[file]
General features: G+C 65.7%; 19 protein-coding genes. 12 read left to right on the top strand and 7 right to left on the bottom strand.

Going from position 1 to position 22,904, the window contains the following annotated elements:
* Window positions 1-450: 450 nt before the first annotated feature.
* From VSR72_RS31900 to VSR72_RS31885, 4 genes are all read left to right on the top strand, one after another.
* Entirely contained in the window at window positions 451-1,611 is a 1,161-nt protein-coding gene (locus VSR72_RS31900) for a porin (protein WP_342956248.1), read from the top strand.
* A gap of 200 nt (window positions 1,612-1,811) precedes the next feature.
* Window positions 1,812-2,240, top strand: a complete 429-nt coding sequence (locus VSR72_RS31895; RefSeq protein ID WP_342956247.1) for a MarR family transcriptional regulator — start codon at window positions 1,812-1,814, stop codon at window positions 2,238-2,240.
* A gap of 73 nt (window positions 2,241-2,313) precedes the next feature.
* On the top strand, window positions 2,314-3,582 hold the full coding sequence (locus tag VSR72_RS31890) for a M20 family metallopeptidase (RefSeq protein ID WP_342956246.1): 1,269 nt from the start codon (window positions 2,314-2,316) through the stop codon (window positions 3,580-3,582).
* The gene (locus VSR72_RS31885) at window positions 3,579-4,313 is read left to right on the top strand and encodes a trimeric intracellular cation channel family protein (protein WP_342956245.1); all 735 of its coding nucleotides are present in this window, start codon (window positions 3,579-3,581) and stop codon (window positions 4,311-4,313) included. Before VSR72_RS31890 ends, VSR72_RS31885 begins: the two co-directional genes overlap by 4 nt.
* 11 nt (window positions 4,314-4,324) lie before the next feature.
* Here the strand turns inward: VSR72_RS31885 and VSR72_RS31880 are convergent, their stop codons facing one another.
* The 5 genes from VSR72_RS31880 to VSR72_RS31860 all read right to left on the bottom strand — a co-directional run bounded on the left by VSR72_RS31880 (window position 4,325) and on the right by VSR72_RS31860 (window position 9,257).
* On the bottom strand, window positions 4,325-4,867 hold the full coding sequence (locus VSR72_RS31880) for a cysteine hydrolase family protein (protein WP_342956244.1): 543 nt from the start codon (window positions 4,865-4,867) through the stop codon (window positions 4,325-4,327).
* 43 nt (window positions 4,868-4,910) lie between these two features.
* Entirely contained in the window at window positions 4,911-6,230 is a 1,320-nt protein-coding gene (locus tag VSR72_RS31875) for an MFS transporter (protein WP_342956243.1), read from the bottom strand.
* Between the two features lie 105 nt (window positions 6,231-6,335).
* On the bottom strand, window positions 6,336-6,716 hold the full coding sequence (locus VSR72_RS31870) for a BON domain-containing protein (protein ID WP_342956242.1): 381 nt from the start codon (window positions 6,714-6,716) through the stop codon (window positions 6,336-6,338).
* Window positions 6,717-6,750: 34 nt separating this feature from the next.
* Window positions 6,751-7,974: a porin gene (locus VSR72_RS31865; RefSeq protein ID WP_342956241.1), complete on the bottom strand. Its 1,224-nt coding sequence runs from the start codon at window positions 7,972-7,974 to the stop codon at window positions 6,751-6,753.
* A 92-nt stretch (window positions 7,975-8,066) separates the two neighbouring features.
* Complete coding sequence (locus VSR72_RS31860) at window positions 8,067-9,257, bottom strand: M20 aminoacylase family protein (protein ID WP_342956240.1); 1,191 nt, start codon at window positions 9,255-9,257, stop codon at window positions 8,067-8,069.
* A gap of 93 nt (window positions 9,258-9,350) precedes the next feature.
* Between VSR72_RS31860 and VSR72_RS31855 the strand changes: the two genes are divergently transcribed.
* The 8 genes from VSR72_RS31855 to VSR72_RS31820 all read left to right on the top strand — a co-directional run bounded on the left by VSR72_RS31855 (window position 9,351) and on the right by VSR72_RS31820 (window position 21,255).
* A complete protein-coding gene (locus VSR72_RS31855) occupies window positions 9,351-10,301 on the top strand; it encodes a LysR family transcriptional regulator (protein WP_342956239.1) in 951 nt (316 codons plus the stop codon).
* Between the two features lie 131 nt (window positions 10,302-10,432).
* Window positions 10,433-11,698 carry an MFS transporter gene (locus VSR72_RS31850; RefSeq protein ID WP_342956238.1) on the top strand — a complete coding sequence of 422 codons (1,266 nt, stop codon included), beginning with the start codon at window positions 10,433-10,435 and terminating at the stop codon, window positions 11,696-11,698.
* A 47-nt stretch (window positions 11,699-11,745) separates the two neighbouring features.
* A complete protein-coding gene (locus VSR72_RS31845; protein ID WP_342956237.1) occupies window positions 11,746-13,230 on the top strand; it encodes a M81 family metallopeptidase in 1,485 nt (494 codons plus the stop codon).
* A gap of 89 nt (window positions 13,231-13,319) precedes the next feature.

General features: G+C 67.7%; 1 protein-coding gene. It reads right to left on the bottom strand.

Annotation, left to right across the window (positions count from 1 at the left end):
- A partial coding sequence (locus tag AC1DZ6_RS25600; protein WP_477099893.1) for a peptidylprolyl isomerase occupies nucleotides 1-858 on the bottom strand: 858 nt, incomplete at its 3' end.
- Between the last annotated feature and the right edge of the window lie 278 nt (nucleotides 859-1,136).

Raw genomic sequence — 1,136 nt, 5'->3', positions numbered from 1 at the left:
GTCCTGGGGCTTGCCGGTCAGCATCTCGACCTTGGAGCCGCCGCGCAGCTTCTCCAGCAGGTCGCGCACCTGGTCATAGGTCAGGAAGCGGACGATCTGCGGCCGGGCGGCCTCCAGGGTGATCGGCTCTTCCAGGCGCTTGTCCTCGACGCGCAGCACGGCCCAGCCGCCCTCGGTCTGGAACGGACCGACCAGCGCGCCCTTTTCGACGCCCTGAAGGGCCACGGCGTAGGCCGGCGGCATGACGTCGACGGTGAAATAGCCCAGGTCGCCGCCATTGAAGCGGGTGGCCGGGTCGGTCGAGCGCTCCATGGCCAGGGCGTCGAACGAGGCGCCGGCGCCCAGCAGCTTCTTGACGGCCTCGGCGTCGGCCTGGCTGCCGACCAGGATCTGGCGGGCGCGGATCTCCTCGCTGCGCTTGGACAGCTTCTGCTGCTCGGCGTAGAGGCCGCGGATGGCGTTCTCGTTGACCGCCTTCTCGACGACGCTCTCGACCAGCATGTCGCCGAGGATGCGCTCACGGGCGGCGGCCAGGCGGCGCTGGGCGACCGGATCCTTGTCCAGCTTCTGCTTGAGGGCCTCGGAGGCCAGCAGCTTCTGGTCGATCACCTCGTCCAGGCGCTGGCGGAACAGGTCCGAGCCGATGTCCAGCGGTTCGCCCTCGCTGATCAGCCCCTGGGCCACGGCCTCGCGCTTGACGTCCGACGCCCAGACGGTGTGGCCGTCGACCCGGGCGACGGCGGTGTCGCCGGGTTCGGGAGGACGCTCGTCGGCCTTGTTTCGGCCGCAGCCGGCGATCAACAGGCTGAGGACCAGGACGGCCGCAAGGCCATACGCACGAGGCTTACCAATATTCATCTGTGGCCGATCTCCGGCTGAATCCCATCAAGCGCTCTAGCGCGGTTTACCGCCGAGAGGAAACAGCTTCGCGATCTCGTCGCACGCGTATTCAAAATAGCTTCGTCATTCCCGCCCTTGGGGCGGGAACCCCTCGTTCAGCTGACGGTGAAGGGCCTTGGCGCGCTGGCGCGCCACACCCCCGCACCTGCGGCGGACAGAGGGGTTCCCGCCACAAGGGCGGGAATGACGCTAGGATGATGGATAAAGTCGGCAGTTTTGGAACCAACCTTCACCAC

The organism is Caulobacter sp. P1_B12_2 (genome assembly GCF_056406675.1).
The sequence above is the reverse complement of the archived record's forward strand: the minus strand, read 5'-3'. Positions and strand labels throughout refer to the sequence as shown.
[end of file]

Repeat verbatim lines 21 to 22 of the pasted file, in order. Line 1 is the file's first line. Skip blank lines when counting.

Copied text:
* A 92-nt stretch (window positions 7,975-8,066) separates the two neighbouring features.
* Complete coding sequence (locus VSR72_RS31860) at window positions 8,067-9,257, bottom strand: M20 aminoacylase family protein (protein ID WP_342956240.1); 1,191 nt, start codon at window positions 9,255-9,257, stop codon at window positions 8,067-8,069.